Te'udat Bagrut (Hebrew: תעודת בגרות) is a certificate which attests that a student has successfully passed Israel's high school matriculation examination. Bagrut is a prerequisite for higher education in Israel.  A Bagrut certificate is awarded to students who pass the required written (and in some cases oral) subject-matter examinations with a passing mark (55% or higher) in each exam. The Bagrut certificate however should not be confused with a high school diploma (te'udat g'mar tichon, Hebrew: תעודת גמר תיכון), which is a certificate awarded by the Ministry of Education attesting that a student has completed 12 years of study.
65.5% of Israeli high school 2014 graduates or other individuals studying for the 2014 exam (usually post-compulsory military service persons completing Bagrut requirements later in life in order to apply for higher education) had passed the requirements to be eligible to receive a Bagrut certificate. Of the overall population who was of high school graduation age in 2014, 52.7% were eligible to receive a Bagrut certificate.
Bagrut examinations assess knowledge on subjects studied in high school. They are frequently compared to the New York State Regents Examinations, the College Board's Advanced Placement (AP) tests, the British A-levels, and the German Abitur. Bagrut scores are one of the criteria examined in applications to elite military units and Israeli academic institutions. Other criteria include students' high school grades and the Psychometric Entrance Test.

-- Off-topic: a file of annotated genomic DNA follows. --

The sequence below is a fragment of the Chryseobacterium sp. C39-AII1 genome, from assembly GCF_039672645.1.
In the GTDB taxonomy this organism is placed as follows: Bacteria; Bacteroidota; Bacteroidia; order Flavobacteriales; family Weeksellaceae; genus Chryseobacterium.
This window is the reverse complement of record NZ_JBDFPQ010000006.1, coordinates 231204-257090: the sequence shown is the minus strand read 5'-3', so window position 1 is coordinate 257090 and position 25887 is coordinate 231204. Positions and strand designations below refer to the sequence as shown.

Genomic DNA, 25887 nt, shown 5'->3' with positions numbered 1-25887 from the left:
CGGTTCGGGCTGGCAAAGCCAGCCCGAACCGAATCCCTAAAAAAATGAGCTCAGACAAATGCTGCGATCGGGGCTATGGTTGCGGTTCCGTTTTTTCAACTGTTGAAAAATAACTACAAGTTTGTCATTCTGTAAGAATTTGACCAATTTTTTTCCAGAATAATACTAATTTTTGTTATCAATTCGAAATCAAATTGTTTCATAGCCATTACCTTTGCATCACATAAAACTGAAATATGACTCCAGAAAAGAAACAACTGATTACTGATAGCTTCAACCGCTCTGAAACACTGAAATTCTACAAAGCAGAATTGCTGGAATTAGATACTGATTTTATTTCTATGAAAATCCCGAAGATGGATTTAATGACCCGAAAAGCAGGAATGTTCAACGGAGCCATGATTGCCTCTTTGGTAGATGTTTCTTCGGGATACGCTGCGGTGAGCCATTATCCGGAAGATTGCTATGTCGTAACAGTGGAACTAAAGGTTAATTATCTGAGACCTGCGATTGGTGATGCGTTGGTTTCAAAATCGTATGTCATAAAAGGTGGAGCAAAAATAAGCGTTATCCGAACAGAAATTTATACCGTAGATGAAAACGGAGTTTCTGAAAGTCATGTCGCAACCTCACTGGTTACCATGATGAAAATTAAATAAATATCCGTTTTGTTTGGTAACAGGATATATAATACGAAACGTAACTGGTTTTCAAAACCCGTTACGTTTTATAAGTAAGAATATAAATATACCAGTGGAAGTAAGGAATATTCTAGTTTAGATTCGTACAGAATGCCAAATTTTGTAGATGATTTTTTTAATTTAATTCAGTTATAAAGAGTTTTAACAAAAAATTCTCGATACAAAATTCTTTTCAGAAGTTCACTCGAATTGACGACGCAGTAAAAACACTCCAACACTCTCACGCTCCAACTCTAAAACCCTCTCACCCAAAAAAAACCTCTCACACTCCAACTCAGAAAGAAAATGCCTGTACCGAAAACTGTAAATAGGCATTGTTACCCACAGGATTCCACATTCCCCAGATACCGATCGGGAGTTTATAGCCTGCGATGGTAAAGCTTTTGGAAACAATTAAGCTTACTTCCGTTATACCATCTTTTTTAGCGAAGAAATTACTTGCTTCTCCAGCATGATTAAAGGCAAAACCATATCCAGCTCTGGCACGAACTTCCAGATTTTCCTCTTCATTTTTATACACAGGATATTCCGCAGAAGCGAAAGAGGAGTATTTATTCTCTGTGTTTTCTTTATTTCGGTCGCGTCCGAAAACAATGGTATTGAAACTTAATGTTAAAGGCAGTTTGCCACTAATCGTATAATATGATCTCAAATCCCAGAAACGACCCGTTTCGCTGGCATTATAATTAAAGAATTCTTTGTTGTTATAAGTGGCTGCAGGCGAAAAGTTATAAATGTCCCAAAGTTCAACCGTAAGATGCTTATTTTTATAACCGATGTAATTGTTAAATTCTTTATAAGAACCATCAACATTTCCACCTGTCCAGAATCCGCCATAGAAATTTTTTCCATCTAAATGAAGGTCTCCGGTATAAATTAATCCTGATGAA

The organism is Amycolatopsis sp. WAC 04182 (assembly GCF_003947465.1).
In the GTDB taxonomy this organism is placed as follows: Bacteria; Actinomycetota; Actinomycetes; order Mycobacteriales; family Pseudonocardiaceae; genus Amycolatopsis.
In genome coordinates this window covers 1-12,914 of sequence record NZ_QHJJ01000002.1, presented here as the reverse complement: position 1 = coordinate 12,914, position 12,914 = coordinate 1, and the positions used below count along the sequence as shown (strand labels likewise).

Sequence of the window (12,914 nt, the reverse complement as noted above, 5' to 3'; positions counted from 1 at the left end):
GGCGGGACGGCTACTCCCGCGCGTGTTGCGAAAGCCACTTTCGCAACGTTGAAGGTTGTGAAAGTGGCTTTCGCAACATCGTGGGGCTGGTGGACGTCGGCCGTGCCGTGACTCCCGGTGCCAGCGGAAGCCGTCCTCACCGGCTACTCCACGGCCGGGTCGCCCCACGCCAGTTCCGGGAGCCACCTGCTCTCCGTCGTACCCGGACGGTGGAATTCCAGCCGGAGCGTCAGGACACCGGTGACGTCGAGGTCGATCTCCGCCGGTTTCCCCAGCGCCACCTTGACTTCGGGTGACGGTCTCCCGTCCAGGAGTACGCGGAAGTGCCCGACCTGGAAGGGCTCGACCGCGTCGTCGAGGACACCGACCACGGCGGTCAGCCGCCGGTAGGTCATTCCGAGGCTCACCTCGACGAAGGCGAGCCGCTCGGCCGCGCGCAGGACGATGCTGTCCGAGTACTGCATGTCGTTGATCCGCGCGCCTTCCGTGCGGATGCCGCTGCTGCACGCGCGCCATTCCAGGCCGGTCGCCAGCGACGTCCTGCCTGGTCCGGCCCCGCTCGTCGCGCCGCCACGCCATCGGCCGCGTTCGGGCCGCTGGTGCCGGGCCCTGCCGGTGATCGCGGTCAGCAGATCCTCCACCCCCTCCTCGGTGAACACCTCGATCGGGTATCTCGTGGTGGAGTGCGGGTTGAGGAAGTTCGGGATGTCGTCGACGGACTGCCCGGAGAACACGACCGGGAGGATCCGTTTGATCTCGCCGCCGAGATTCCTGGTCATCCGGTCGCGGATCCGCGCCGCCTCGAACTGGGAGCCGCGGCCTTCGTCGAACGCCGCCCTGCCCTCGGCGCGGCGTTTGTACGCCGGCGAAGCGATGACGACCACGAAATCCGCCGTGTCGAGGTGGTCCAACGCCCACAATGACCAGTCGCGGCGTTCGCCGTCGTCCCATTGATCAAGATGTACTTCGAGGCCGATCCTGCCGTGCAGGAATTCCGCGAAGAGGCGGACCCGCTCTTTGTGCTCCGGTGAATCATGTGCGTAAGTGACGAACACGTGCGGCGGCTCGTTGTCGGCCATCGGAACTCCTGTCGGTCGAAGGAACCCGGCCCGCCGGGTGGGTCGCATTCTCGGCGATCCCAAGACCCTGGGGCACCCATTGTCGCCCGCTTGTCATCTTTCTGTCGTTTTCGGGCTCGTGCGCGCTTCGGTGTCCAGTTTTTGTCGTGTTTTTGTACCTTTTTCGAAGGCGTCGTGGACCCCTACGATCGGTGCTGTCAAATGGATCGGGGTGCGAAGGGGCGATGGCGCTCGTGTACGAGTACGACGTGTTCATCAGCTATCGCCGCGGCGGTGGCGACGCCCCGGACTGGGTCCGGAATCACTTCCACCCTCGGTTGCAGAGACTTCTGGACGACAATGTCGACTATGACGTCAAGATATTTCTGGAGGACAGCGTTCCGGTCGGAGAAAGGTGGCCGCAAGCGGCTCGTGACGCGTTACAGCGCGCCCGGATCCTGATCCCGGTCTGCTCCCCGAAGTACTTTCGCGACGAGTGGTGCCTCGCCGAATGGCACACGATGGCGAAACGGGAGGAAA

The process of matriculation in Israel is supervised by the country's Ministry of Education. The exams of all compulsory subjects and most elective subjects are designed and written by the Ministry, thereby creating a standard measure of the students' knowledge throughout the country. In academically oriented high schools, the last two years of studies are geared to preparing students for the bagrut exams.
- Religious Scriptures – Tanakh, the Christian Bible, or the Qur'an, as relevant to the appropriate sector of the population
- English language (written and oral)
- Knowledge of the nation and state
- World History
- Hebrew/Arab and world literature
- At least one elective, such as geography, physics, chemistry, biology, computer science, Arabic, French, social sciences etc.
- Physical Education (only for students who studied in a traditional high-school setting, i.e., not those studying under the "external" track)
Most exams are available in different levels of difficulty, expressed in "units of study". In most subjects, students may choose the number of units in which they are tested. In order to receive a "full" matriculation certificate, the student must take and pass at least one subject matter exam at the 5-unit level of difficulty and earn a total of at least 21 combined study units in all bagrut exams taken. Correspondingly, the make up of a student's classes during his or her high school years is matched to the student's expected units of study they will test in their bagrut exams. So for example, a student who is planning to take the 5-unit mathematics exam will take mathematics courses specifically designed for a 5-unit level of difficulty all throughout their high school career.
A copy of the 2010 mathematics exam (in the four and five units levels) was leaked to students, but a teacher reported it to authorities and all tests were replaced.
In 2011, the percentage of 17-year-olds who passed the matriculation exams rose to 48.3 percent and the number of students sitting for the exams in both the Jewish and the Arab school systems increased.